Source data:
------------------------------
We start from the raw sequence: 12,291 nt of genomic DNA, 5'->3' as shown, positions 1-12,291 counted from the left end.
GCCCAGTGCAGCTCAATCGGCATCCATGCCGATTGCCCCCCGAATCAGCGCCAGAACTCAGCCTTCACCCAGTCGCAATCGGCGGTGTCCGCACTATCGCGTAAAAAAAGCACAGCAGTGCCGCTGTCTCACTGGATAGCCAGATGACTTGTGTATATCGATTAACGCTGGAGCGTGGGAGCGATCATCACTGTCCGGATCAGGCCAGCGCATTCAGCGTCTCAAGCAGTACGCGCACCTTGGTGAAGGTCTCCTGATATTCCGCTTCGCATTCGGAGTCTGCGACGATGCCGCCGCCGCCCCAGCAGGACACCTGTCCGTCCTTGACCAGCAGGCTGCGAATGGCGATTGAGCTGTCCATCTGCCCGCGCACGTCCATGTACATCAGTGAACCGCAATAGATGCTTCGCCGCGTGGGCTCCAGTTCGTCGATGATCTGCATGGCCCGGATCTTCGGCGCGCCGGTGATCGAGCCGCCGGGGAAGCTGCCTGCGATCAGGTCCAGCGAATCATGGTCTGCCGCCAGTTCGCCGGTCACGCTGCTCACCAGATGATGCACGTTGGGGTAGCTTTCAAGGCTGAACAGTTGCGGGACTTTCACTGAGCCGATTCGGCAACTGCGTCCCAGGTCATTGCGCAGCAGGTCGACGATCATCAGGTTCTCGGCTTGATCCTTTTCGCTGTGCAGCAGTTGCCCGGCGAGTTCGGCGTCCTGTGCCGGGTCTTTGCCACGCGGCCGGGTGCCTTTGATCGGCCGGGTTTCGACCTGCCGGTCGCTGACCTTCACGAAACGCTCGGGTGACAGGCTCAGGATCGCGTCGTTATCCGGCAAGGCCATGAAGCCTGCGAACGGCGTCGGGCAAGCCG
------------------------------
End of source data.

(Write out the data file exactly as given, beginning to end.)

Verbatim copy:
We start from the raw sequence: 12,291 nt of genomic DNA, 5'->3' as shown, positions 1-12,291 counted from the left end.
GCCCAGTGCAGCTCAATCGGCATCCATGCCGATTGCCCCCCGAATCAGCGCCAGAACTCAGCCTTCACCCAGTCGCAATCGGCGGTGTCCGCACTATCGCGTAAAAAAAGCACAGCAGTGCCGCTGTCTCACTGGATAGCCAGATGACTTGTGTATATCGATTAACGCTGGAGCGTGGGAGCGATCATCACTGTCCGGATCAGGCCAGCGCATTCAGCGTCTCAAGCAGTACGCGCACCTTGGTGAAGGTCTCCTGATATTCCGCTTCGCATTCGGAGTCTGCGACGATGCCGCCGCCGCCCCAGCAGGACACCTGTCCGTCCTTGACCAGCAGGCTGCGAATGGCGATTGAGCTGTCCATCTGCCCGCGCACGTCCATGTACATCAGTGAACCGCAATAGATGCTTCGCCGCGTGGGCTCCAGTTCGTCGATGATCTGCATGGCCCGGATCTTCGGCGCGCCGGTGATCGAGCCGCCGGGGAAGCTGCCTGCGATCAGGTCCAGCGAATCATGGTCTGCCGCCAGTTCGCCGGTCACGCTGCTCACCAGATGATGCACGTTGGGGTAGCTTTCAAGGCTGAACAGTTGCGGGACTTTCACTGAGCCGATTCGGCAACTGCGTCCCAGGTCATTGCGCAGCAGGTCGACGATCATCAGGTTCTCGGCTTGATCCTTTTCGCTGTGCAGCAGTTGCCCGGCGAGTTCGGCGTCCTGTGCCGGGTCTTTGCCACGCGGCCGGGTGCCTTTGATCGGCCGGGTTTCGACCTGCCGGTCGCTGACCTTCACGAAACGCTCGGGTGACAGGCTCAGGATCGCGTCGTTATCCGGCAAGGCCATGAAGCCTGCGAACGGCGTCGGGCAAGCCG